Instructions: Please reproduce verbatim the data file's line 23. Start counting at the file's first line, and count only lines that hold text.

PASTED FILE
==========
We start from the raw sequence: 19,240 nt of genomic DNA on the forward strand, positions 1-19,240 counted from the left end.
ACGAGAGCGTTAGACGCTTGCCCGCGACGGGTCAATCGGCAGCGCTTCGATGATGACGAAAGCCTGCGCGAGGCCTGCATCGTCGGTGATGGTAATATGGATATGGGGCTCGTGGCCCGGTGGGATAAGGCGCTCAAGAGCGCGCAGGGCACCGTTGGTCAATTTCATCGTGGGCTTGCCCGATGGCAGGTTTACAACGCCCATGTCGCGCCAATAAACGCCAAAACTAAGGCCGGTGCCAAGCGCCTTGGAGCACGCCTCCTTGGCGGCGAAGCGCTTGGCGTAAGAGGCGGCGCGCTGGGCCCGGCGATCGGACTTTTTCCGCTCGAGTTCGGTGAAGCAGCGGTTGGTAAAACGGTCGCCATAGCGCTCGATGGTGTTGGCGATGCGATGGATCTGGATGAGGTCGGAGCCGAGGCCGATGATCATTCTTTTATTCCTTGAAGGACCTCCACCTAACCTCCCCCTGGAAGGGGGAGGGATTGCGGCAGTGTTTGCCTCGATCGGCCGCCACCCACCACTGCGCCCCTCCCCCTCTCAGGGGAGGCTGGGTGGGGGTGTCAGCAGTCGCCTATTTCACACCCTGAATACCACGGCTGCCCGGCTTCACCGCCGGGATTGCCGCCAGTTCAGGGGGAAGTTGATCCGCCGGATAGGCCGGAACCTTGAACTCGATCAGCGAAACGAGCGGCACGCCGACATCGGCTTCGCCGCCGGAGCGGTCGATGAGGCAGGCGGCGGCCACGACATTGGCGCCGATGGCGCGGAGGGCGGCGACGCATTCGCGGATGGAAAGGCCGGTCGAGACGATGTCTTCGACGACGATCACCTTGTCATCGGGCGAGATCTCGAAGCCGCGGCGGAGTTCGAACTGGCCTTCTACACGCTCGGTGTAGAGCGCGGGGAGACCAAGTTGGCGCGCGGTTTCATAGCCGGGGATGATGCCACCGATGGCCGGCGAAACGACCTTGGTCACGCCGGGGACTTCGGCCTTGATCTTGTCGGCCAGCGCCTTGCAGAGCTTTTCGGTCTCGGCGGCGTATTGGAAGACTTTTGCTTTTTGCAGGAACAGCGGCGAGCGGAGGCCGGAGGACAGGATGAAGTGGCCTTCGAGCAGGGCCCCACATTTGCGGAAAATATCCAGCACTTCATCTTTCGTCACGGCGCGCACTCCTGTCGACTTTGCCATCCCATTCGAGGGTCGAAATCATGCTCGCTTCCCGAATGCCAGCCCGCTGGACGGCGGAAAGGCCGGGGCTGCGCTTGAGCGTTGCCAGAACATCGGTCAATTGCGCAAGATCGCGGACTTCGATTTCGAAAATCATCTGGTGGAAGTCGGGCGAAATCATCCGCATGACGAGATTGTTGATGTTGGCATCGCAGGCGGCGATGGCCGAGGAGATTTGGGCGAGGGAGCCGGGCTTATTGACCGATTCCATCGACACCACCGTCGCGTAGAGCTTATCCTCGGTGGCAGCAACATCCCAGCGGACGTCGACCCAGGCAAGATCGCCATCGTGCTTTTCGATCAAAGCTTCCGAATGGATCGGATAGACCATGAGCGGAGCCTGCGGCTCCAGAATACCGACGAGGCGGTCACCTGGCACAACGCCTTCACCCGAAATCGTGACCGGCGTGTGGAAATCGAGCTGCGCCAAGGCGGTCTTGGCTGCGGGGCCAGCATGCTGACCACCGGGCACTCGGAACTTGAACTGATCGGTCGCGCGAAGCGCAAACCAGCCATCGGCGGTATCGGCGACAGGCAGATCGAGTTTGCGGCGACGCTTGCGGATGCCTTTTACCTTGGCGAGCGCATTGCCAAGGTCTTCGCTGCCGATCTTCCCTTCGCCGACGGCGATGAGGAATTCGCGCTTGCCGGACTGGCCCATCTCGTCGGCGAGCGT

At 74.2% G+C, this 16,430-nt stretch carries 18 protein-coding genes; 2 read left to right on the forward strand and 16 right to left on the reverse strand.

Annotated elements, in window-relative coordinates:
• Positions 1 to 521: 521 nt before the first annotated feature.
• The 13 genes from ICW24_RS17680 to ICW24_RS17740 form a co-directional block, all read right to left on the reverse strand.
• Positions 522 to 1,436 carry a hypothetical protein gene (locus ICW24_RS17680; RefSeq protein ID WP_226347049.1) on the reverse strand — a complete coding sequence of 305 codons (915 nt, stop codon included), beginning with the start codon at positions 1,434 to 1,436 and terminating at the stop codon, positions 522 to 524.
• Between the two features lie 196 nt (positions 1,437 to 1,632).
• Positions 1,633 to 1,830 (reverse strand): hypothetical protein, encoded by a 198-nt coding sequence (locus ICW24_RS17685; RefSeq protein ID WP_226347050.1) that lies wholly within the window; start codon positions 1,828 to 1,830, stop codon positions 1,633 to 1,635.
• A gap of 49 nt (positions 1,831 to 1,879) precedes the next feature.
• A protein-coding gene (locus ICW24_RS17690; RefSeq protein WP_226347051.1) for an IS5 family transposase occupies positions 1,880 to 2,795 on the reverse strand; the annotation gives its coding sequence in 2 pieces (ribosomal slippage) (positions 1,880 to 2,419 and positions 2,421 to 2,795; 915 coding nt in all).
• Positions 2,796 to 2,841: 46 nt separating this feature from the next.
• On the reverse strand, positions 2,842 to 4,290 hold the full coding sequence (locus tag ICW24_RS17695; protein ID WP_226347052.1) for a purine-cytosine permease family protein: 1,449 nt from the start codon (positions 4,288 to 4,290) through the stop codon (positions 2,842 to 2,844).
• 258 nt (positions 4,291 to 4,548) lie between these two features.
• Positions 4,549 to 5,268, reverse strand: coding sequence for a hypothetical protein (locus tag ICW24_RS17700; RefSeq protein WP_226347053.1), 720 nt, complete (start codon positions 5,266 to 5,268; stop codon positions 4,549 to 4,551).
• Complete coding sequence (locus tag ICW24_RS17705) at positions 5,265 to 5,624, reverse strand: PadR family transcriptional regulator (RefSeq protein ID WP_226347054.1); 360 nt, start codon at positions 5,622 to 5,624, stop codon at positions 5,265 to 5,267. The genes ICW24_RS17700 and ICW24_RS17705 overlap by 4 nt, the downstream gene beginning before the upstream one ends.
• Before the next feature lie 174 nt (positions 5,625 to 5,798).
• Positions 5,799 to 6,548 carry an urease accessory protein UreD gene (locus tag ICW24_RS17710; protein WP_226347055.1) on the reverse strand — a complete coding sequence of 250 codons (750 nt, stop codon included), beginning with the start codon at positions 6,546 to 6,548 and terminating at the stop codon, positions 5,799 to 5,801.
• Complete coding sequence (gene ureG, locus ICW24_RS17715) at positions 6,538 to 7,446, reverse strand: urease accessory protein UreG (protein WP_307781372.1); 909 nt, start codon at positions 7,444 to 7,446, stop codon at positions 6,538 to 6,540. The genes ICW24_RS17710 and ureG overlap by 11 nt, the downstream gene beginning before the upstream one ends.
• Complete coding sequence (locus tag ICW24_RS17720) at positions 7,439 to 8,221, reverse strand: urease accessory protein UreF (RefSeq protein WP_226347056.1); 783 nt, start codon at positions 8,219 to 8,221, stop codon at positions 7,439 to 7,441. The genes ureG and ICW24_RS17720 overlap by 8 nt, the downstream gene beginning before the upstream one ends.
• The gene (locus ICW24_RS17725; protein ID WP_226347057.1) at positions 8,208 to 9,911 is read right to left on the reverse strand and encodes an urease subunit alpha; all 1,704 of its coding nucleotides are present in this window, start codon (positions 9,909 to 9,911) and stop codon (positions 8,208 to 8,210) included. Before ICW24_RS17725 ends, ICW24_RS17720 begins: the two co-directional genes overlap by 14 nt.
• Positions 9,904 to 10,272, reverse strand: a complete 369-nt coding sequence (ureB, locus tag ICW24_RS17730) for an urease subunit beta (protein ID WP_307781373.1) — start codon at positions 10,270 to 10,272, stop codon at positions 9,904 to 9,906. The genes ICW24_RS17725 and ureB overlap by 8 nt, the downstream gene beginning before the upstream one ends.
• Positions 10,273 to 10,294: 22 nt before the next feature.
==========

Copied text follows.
• Positions 10,273 to 10,294: 22 nt before the next feature.